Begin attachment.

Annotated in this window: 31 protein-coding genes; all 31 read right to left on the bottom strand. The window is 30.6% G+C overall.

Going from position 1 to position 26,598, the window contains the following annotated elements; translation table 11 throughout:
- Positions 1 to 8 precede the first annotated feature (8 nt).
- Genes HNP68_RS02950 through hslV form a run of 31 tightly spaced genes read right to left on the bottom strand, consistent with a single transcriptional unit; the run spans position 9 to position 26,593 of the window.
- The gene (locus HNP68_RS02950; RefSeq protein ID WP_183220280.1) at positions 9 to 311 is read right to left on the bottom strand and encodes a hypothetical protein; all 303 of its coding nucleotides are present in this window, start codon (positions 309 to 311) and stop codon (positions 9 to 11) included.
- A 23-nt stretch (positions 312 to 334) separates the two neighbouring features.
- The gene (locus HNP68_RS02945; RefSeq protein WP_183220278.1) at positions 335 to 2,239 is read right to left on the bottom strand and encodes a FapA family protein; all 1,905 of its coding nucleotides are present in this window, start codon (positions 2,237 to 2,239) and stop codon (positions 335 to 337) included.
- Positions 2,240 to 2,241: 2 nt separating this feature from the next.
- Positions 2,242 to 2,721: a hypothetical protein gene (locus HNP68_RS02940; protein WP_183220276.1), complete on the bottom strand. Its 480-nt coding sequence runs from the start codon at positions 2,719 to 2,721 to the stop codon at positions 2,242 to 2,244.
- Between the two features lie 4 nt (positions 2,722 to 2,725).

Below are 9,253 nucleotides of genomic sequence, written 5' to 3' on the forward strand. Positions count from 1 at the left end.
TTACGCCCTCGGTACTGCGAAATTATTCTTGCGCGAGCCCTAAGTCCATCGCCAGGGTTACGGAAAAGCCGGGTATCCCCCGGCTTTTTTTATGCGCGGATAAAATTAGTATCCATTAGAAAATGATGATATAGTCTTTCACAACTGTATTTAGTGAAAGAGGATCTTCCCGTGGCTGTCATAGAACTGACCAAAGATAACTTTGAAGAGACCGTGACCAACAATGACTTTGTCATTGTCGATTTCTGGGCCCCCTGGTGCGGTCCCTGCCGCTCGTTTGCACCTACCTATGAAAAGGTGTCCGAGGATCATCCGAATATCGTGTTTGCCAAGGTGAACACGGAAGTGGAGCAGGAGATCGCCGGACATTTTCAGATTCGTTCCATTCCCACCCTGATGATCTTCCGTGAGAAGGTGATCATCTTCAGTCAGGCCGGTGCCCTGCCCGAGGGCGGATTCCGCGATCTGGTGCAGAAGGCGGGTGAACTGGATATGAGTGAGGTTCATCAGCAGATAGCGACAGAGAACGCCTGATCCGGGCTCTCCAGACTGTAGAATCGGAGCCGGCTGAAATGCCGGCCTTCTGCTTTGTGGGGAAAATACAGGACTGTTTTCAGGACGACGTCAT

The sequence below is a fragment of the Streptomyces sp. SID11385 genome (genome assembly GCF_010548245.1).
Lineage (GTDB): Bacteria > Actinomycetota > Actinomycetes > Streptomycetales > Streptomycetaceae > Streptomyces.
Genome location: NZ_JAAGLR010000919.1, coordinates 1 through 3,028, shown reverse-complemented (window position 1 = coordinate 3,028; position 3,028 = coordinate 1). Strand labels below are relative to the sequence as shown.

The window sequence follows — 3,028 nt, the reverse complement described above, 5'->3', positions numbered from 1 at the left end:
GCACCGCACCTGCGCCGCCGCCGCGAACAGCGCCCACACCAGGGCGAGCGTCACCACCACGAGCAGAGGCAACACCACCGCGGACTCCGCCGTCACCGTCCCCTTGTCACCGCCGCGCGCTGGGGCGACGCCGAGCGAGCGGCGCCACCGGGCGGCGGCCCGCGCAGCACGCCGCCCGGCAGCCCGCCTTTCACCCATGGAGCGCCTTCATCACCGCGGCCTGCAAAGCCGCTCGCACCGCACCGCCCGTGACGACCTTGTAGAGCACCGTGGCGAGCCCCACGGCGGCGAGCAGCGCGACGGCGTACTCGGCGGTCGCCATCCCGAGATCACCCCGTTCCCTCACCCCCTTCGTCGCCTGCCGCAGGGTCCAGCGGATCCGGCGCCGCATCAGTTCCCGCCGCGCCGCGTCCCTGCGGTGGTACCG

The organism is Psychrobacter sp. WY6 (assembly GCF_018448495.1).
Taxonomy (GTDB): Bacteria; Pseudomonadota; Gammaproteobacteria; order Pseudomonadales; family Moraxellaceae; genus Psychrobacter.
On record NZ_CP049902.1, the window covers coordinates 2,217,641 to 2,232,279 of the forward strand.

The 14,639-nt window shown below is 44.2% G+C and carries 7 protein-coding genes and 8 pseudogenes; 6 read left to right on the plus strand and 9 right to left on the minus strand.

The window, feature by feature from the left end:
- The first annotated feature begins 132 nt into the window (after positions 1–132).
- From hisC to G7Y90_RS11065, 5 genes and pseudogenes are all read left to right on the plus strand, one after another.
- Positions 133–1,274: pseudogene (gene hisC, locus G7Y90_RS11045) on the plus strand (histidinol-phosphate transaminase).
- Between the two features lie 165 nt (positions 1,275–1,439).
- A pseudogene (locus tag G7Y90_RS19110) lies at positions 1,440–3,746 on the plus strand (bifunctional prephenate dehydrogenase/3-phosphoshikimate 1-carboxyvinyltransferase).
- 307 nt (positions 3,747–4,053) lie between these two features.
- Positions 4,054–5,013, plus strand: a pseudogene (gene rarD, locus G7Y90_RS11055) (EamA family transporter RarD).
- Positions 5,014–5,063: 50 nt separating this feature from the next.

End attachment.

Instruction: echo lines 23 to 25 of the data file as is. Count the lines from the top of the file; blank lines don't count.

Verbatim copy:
- The first annotated feature begins 132 nt into the window (after positions 1–132).
- From hisC to G7Y90_RS11065, 5 genes and pseudogenes are all read left to right on the plus strand, one after another.
- Positions 133–1,274: pseudogene (gene hisC, locus G7Y90_RS11045) on the plus strand (histidinol-phosphate transaminase).